No. Only iPhone 6 and newer are supported. As noted above, the issue isn’t LTE capable phone’s, it’s VoLTE capable and certified.

ACE - Sage

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90.5K Messages

8 m ago

I'm going to disagree slightly with sandblasters reply.

To clarify, when mentioning devices not on the list, I meant those already activated (not new)

Older at&t phones have all compatible bands, but not HD voice.  Most will remain just fine until 3g shuts down.

and 4G/LTE-capable (for example, a foreign device or a non-mainstream/boutique device, or a testing device). Would those just being blocked out by the network? 

Not as easy to say yes with non at&t phones.  It depends on the device specifications. 

    Many are lacking LTE bands for data and HSPA bands for 3g.  There have already been posts I've read and responded to, where voice service is spotty, garbled, or out.  This is because at&t has 2 HSPA bands, and one is being repurposed already for 5g.  If that band is the only HSPA band in common, you lose voice.  

    Cover your bases.

New Member

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1 Message

1 m ago

I just had to call AT&T to have my device turned back on for the third time in 6 months. My device is 5g compatible so it should not be getting these service suspensions due to 3g going away. In addition this crap is not supposed to occur until February.  I am at the point of charging AT&T for missed business calls when this occurs. Does the FCC know they are suspending service of customers to notify them of this 3g going away thing that wont happen for at least 3 more months? 

(edited)

OttoPylot

ACE - Expert

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15.9K Messages

1 m ago

@WiseA Feb. 2022 is the date for the complete shutdown of the 3G service, but it's not going to be all at once. There are service areas that have already begun the process and AT&T has stopped allowing new 3G devices to be registered. If you have a registered 3G device with AT&T you should have received a notice and an offer for a free comparable phone that won't be affected by the shutdown. Admittedly the free replacements are barely adequate but they will get you thru the shutdown until you can upgrade to a compatible phone of your choosing.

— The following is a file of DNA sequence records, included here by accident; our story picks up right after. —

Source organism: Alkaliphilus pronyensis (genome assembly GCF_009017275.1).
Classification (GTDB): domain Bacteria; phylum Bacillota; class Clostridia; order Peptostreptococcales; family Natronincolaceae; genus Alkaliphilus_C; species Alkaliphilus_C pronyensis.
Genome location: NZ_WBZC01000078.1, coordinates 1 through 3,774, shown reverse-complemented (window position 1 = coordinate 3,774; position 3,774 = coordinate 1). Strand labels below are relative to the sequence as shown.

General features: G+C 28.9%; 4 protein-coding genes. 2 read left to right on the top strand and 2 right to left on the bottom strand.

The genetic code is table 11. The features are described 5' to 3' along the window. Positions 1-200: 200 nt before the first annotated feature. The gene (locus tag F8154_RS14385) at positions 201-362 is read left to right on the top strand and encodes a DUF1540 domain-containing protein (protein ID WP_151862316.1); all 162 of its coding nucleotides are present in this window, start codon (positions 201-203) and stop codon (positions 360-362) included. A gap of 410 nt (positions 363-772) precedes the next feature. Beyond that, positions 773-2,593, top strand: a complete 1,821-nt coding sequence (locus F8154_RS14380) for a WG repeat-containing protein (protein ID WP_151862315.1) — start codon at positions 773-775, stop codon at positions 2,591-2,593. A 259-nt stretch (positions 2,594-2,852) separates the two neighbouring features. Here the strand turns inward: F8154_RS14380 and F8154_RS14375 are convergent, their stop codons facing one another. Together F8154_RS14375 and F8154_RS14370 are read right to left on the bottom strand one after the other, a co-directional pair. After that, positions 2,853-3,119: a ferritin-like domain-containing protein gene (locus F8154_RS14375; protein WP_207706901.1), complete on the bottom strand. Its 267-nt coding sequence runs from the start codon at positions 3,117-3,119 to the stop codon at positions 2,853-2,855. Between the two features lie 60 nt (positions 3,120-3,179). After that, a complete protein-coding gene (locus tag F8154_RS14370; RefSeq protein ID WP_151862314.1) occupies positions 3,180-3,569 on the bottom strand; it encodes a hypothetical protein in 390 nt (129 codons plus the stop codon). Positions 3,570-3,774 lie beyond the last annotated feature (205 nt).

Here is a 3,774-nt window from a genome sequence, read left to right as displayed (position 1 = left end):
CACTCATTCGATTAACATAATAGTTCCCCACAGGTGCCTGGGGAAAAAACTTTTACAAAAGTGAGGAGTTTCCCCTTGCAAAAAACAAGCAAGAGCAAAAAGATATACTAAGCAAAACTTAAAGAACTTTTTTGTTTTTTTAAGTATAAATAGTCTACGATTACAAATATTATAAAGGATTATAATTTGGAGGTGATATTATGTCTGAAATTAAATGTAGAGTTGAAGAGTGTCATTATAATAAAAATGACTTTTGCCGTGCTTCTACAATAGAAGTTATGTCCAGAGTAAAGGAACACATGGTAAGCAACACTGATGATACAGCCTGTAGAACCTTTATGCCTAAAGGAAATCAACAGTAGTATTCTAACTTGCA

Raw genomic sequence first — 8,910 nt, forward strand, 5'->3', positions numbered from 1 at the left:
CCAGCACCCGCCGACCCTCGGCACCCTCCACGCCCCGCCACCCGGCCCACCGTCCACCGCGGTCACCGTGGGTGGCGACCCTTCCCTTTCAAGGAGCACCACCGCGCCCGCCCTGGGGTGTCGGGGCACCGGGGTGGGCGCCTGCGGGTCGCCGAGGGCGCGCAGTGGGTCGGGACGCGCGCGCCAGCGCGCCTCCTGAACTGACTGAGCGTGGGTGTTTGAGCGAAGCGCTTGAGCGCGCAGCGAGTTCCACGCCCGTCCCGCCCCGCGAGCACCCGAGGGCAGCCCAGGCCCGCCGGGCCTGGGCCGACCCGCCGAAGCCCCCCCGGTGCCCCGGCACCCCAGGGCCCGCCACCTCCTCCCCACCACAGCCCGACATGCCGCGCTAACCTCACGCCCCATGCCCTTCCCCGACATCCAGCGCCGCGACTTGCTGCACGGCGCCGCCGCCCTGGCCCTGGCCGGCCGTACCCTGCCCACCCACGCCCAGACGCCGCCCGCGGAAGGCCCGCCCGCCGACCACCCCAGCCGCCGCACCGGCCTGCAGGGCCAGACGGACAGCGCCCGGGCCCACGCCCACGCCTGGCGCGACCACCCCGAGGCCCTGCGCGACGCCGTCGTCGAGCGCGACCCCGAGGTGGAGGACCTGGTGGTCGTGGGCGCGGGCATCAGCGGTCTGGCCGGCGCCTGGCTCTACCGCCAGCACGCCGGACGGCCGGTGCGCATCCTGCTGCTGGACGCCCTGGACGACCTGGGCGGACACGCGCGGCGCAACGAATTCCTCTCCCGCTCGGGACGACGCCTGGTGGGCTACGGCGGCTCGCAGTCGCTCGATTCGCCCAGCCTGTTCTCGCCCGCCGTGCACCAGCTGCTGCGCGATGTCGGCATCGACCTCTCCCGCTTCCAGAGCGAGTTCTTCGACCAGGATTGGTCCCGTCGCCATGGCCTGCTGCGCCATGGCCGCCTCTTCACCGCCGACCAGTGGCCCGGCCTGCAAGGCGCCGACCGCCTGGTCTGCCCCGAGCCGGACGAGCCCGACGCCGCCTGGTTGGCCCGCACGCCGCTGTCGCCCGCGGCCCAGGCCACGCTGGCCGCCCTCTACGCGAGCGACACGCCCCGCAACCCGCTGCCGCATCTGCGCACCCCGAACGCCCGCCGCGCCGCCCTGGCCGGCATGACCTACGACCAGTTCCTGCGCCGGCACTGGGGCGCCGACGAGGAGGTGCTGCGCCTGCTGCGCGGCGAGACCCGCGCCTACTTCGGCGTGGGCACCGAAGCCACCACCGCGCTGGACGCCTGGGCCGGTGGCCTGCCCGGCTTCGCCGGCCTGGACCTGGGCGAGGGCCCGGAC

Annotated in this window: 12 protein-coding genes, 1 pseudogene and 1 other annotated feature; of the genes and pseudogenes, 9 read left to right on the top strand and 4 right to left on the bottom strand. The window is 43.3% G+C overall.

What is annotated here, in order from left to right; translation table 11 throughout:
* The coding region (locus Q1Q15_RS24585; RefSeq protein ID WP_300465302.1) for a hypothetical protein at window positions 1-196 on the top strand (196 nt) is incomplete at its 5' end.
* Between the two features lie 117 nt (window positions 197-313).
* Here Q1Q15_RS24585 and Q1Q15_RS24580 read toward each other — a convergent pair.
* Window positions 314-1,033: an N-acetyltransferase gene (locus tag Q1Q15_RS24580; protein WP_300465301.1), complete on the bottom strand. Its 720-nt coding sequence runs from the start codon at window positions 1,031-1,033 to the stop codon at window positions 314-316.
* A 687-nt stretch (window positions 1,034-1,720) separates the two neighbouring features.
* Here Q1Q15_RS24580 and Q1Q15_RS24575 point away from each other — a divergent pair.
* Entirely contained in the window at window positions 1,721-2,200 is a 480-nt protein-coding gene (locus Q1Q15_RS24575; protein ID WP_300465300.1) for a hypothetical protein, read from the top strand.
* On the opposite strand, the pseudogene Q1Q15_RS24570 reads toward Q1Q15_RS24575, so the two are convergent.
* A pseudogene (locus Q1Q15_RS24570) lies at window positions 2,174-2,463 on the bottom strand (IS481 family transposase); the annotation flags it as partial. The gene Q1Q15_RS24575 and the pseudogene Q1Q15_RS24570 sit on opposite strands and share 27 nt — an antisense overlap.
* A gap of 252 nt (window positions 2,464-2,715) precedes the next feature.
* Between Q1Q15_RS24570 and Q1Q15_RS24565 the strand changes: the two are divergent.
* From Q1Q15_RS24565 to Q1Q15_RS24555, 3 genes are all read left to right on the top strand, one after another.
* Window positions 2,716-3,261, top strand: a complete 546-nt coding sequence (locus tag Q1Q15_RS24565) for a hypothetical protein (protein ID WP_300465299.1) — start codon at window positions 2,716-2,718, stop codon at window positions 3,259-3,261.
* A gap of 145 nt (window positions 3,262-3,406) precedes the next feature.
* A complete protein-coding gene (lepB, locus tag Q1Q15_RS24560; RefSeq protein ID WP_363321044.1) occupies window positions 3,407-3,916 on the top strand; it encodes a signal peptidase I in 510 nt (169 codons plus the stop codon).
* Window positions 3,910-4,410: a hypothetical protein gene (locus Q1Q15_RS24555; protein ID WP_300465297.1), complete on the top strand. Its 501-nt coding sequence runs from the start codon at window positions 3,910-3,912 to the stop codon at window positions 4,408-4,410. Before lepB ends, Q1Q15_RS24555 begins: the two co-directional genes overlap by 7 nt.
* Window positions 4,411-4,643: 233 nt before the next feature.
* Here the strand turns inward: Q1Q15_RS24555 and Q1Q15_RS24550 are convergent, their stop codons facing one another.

ACE - Sage

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90.5K Messages

1 m ago

@WiseA

I just had to call AT&T to have my device turned back on for the third time in 6 months.

If it's being turned off, then it's either not compatible, or AT&T's system does not see it as compatible.   Which is it?  

My device is 5g compatible so it should not be getting these service suspensions due to 3g going away.

According to AT&T?  Is it on the unlocked list?  Does it use LTE for voice calls?   Or are you just going by what the specs are, and figuring it should work?   But AT&T says no? 

In addition this crap is not supposed to occur until February. 

Or sooner?  At&t can't shut off the entire USA 3g in 28 days.  It's a gradual shut down. 

I am at the point of charging AT&T for missed business calls when this occurs.

You don't think 6 months of shut offs (hints) that your phone can't work on at&t isn't enough for them to say, "you had notice"?    

Does the FCC know they are suspending service of customers to notify them of this 3g going away thing that wont happen for at least 3 more months?

The FCC not only knows, it's published on their website, and they are the ones who will fine At&t for not having all e911 compliant phones.